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CFPB Hit With Lawsuit Over Arbitration Rule

A group of financial industry associations has filed suit over the controversial “Arbitration Rule” adopted by the Consumer Financial Protection Bureau (CFPB). This rule would force an end to the use of “mandatory arbitration” clauses in terms of use agreements that mandate consumers use an arbitration process to resolve disputes. These clauses prevent signatories from engaging in litigation, particularly in class action lawsuits.

On September 29, the U.S. Chamber of Commerce, American Bankers’ Association, American Financial Services Association, Consumer Bankers Association, Financial Services Roundtable, and a number of other trade groups sued the CFPB and its director Richard Cordray. The suit alleges that the rule is invalid for four reasons:

  • That it is a product of an agency that exists in an “unconstitutional structure,”
  • That the rulemaking process violated the Administrative Procedure

  • Act because the agency “adopted the conclusions of a deeply flawed study that improperly limited public participation,
  • applied defective methodologies, misapprehended the relevant data, and failed to address key considerations.”

  • That the rule “runs counter to the record before the Bureau and fails to take account of important aspects of the problem it purports to address, making it the very model of arbitrary and capricious agency action.”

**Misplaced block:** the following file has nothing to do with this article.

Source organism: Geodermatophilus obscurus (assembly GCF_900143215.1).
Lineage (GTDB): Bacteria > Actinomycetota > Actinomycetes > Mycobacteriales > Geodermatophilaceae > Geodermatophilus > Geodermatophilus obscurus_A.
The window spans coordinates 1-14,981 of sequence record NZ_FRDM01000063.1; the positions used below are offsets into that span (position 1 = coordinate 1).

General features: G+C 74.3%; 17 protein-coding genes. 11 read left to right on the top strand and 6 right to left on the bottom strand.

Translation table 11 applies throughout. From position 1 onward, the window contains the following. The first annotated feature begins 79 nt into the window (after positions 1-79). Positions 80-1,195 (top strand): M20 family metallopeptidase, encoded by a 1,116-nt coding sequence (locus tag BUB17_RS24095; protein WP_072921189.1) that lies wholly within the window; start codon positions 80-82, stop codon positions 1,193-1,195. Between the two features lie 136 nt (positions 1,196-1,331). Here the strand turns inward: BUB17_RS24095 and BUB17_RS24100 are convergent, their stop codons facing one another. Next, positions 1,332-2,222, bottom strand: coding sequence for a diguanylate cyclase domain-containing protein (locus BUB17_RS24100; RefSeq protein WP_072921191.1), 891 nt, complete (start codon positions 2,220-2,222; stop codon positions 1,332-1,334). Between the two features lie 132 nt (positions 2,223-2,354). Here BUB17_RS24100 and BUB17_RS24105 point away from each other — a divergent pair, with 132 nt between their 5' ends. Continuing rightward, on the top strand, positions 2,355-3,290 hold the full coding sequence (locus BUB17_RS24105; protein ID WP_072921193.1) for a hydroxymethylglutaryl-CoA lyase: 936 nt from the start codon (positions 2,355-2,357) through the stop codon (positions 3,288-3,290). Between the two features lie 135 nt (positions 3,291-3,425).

• That the rule violated the Dodd-Frank Act because it would not “advance either the public interest
    or consumer welfare: it precludes the use of a dispute resolution mechanism that generally
    benefits consumers (i.e., arbitration) in favor of one that typically does not (i.e., class-action
    litigation)”
  • There has been speculation in recent days that the Senate may soon vote to repeal the rule under the Congressional Review Act. However, the Senate may not be able to act as soon as was initially thought. Those with apparent inside knowledge of the suit have told Bloomberg that it will be withdrawn if the Senate successfully repeals the rule. The suit comes on the heels of a report from the Office of the Comptroller of the Currency that estimated that if the rule were to come into effect, it would increase the cost of credit for consumers by 25 percent. The lawsuit asks for the rule to be thrown out before its effective compliance date of March 19, 2018.

    To read the full court filing, click here. To read Consumers’ Research’s op-ed on the topic of the Arbitration Rule, click here.

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